With the popularity of dark matter and dark energy as blanket terms for 'this is weird and we don't understand it but we are studying it, ain't science awesome?' in physics, it was only a matter of time before it caught on elsewhere.
So we have dark lightning and the life sciences made sure they caught the wave, migrating non-coding DNA (factual = booooring) from the colloquially misunderstood blanket term 'junk DNA' to the cooler and edgier 21st century 'Dark Genome'.
Dark Genome as a term is not new in 2013. I've seen it floating around since 2010 or so (and biologists probably a lot longer than that) but I am predicting this is the year it takes off and reaches cliché status. Terms rarely catch on right away.
I had some hysterical ninny shriek 'false equivalence' at me recently - a political person masquerading in science, naturally - and I chuckled to myself and wondered if we were back in 2006. 'False equivalence', the realest-sounding made-up logical fallacy I know of, was invented in 2004 so that political writers could criticize the Viet Nam war record of President George W. Bush but keep the war record of Senator John Kerry, the official candidate of American media, off limits. Anyone who talked about Kerry hiring a film crew to watch him get off a boat and adding in bullet special effects was said to be using false equivalence It caught on - it's a great non-specific retort for dumb people - and by 2006, even science blogging was overrun with it. Anyone who uses it today sends me back in time a little, like if they say they are going to a Savage Garden concert.
But it reminded me we need some new clichés.
To be fair to science media, it is nowhere near as bad about clichés as sports, perhaps because a lot of us watch three hours of sports live - and that's a lot of sportscaster talking time to fill - while people who watch three hours of science live are usually scientists and not on TV. But when sportscasters like something, they go overboard. If you also get annoyed by overused sports clichés, I can use a term like "smash mouth football" and “they left it all on the field” and you might even know what year I am talking about.(1) Sports announcers are overrun with the things, but at least they create new ones every year.
Science media, not so much. 'Missing link' is always going to be in the running for cliché of the year, and NASA should trademark the phrase 'implications for life on other planets' but even journalists are sick of writing how 'Baffled', 'Stunned' and 'Alarmed' scientists are by the findings of every paper that gets into corporate news.
So I am making the early prediction; this is the year we go Dark.
Journalists need something new and Dark could be it. I, for one, welcome getting rid of headlines like "Junk DNA Not Junk After All! In Your Face, Biologists!" and replacing those with "Dark Genome Gets A Little Lighter" or "Baffled Scientists Shed Light On Dark Genome And Are Alarmed".
Then it will catch on in other fields, including the pseudoscience contingent that are the anti-heroes to biology's heroes; the GMO hysterics.
It's only a matter of time before an advocate produces a paper where they rationalize that GMOs don't harm anyone in ways we can detect because they are a 'Dark Toxin' - people get sick, and some of them eat GMO foods so there must be a correlation, science has just not discovered it yet. Mark Bittman then gushes over the idea in the New York Times and, presto, it is part of the factual record for 50% of America. A new field of study is born.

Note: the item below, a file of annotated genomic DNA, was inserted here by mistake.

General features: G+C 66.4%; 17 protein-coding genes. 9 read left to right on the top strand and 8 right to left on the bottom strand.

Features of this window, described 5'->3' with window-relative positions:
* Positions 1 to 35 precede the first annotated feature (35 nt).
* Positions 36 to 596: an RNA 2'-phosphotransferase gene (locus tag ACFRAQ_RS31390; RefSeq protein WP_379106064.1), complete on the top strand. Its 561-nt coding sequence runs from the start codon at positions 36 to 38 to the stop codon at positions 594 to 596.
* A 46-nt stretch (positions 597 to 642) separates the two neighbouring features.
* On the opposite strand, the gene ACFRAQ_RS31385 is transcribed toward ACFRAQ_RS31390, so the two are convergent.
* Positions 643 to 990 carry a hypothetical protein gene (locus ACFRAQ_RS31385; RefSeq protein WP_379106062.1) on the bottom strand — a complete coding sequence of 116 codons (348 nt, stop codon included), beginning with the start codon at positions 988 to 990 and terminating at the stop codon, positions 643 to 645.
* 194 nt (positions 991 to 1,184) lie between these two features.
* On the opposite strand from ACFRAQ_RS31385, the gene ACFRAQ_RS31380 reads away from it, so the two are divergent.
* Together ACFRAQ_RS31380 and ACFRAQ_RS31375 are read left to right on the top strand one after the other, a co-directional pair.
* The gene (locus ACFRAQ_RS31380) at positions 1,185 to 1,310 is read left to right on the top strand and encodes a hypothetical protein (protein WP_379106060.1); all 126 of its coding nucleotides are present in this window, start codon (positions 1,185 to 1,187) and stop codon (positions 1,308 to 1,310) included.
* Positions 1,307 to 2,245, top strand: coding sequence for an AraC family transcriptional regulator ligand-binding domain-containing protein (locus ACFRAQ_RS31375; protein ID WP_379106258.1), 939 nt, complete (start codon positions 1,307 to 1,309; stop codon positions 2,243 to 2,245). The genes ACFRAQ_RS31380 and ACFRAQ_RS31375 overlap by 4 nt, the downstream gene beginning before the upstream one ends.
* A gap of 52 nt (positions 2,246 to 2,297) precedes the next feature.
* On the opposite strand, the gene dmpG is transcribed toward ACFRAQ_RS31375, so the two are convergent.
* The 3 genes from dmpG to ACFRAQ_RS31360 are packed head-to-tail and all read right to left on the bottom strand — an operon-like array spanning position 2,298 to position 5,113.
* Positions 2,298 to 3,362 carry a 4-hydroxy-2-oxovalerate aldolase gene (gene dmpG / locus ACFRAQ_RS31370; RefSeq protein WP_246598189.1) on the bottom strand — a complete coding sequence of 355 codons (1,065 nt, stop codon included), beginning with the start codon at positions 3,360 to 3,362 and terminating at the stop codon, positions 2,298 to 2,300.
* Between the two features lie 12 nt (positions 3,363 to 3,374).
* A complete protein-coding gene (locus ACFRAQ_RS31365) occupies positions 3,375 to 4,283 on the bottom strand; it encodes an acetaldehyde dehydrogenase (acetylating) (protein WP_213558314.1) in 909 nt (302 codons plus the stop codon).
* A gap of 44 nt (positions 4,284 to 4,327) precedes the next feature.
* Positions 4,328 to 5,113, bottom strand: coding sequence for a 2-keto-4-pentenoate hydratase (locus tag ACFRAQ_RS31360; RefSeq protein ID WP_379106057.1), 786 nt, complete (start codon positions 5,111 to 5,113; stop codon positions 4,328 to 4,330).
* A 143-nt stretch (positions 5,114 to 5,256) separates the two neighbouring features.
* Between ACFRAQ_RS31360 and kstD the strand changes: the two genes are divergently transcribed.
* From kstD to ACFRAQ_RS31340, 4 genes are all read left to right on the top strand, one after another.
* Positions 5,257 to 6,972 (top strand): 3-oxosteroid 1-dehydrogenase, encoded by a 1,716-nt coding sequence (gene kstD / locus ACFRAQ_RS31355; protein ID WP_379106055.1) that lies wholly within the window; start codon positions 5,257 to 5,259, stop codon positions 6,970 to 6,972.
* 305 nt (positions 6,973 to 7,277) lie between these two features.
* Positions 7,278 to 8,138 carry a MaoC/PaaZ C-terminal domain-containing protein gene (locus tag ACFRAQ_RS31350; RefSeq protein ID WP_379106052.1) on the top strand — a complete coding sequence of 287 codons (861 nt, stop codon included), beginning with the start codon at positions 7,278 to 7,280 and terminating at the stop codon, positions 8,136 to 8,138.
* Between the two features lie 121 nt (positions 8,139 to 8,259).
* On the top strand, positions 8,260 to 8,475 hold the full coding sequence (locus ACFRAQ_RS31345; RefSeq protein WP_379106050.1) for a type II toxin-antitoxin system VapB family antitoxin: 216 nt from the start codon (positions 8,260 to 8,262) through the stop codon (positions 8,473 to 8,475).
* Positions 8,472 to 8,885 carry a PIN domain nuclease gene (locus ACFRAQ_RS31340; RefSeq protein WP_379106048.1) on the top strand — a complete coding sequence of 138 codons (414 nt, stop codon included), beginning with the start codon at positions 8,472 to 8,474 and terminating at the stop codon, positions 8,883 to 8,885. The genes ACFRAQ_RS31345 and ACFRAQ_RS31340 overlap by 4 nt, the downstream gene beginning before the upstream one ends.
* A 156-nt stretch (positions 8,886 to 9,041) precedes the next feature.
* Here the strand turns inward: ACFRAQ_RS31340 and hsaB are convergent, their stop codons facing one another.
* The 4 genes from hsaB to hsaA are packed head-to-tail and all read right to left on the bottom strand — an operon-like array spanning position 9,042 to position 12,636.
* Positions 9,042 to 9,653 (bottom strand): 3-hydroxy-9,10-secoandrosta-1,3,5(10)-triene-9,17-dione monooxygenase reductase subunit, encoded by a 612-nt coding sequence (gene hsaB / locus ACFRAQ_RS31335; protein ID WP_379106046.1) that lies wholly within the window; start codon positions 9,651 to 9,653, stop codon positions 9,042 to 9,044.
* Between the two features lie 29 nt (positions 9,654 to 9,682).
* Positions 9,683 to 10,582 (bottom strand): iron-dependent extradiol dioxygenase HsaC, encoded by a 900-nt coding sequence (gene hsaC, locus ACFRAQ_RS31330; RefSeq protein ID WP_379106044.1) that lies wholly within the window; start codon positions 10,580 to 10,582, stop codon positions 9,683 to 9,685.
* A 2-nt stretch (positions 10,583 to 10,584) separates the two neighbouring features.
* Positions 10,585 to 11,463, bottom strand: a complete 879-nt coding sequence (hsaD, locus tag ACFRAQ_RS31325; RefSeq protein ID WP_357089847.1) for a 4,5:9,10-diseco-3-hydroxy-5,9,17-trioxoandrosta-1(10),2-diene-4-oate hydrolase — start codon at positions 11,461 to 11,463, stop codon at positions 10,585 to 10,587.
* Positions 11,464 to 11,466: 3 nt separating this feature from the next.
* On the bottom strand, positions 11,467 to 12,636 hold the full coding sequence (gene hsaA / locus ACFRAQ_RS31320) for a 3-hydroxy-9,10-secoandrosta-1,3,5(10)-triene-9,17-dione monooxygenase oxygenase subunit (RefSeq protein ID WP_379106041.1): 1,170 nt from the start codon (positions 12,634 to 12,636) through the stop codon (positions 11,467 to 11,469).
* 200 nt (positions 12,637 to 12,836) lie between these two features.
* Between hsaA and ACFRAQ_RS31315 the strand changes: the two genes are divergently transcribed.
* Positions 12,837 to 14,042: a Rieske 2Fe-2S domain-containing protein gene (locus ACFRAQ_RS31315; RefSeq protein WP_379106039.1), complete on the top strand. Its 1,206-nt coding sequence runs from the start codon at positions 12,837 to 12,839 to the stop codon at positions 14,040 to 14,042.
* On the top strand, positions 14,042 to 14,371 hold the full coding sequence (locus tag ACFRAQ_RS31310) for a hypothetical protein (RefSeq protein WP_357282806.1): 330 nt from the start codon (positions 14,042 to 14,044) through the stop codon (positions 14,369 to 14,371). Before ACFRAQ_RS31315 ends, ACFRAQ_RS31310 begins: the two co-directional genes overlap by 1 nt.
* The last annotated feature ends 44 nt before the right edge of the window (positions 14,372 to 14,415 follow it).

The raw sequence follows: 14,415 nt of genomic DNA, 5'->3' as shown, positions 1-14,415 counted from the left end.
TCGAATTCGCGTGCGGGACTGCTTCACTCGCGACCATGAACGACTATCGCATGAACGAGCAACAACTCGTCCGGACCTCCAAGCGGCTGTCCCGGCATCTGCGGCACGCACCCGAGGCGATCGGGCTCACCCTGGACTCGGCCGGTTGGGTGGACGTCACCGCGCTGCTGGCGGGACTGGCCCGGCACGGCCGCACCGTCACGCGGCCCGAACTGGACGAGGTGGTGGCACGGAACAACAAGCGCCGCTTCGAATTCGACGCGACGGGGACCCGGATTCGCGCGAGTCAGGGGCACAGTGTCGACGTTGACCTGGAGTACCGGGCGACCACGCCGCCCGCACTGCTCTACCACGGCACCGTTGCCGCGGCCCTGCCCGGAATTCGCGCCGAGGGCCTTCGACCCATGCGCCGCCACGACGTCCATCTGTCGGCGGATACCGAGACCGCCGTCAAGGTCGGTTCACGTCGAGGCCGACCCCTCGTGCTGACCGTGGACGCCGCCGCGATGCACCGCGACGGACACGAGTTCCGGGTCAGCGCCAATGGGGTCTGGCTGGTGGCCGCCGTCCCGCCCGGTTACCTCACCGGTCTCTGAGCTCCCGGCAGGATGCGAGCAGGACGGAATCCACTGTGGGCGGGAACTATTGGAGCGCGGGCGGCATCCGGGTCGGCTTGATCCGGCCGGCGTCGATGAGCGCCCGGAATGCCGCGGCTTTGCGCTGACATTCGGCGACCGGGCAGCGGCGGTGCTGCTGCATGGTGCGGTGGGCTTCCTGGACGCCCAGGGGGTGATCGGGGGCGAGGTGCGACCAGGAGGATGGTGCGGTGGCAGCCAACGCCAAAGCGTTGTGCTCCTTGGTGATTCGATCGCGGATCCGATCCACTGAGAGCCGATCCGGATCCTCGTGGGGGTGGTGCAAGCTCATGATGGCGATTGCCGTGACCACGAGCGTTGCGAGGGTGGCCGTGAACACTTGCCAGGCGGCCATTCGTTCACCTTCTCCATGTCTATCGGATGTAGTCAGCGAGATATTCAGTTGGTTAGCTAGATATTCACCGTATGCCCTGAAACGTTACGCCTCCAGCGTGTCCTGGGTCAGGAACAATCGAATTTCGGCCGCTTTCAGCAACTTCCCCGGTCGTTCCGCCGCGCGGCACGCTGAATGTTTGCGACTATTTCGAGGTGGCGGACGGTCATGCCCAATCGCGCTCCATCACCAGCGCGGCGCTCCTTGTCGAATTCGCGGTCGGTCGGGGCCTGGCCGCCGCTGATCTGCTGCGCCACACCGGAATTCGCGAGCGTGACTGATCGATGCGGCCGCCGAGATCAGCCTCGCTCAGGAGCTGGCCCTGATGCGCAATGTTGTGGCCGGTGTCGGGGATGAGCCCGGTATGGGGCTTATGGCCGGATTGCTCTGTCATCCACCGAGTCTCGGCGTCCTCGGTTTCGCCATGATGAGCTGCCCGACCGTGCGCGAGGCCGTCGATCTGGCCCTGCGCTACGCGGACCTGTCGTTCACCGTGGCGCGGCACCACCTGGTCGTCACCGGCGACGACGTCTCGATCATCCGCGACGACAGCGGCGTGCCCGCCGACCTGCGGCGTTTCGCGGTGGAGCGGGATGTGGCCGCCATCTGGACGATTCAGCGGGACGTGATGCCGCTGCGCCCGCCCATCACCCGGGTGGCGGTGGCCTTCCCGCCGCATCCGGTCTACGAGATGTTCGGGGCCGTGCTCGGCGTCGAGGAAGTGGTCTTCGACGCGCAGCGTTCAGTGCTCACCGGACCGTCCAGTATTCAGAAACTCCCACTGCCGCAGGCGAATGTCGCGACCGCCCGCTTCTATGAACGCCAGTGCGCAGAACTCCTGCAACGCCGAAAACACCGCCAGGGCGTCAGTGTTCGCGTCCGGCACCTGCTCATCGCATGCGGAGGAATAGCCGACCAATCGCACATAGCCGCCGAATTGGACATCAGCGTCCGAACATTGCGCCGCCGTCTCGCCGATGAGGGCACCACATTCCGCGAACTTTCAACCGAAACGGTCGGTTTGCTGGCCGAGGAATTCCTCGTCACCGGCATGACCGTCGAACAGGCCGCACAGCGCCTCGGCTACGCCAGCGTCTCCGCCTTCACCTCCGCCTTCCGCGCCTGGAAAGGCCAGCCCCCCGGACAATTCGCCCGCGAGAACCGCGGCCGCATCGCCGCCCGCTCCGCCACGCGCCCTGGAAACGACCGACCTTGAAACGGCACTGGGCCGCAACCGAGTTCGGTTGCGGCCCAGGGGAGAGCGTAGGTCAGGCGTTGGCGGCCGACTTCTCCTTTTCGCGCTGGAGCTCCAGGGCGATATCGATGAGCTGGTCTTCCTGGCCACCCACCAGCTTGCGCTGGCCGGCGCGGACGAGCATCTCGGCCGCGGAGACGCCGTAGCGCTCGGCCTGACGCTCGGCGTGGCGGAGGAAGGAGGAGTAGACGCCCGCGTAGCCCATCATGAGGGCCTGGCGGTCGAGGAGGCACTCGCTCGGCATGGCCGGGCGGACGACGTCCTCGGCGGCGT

Once that happens, it is open season. We'll get overrun with Dark Paleontology and Dark Social Psychology papers and people are going to want to blame someone.
Maybe we can blame Chris Claremont and John Byrne. In 1980, working for Marvel Comics, they took Phoenix, who they had already re-purposed from the wholesome Marvel Girl, and made her into Dark Phoenix, where she was all scary and hot and could eliminate a planet faster than Neil Tyson. Readers of "X-Men", who had previously ventured to the story monthly to see good stories that oddly always had characters in Ugg boots, suddenly became treated to whole plotlines where the female villains dressed up in lingeries to show how dangerous they were.(2)
Dark Phoenix, though not in her Black Queen dominatrix outfit. They did change her costume from green to red to show how dangerous she was. Credit: Wikipedia.
How is that related to science? The average age for an R01 grant is now 42, which means a whole generation of scientists came of age when those comics were out and both 'Dark' and super-heroines in stiletto heels were cool. And Marvel was always the most science-based of the comic book companies - Superman was an illegal alien and Batman was part of the 1% but Marvel characters were genetically modified heroes - sorry, Frankenheroes - or bitten by radioactive spiders. You can bet scientists were reading about those characters and not "Kamandi, The Last Boy On Earth".
So if researchers in Spain want to talk about their work describing alterations in noncoding long chain RNA sequences (lncRNA) in Rett syndrome, they can say "Dark genome' is involved in Rett Syndrome" and it sounds a lot more interesting. Not to pick on them, if a little sizzle sells some mouse model research steak, I am all for it.
I'm not just not looking forward to those Dark Sociology papers, so I will hide in my work; pursuing that PhD in Theoretical Phys Ed.
(1) Bleacher Report has a much larger list. A funny sample:
“He’s deceptively quick.” Justin Goar's positive take: "I’m a deceptively good-looking genius. Also, I used to be deceptively slow—now I’m just obviously slow."
(2) But to overturn convention, the good girl dressed in black lingerie and the bad girl dressed in white lingerie.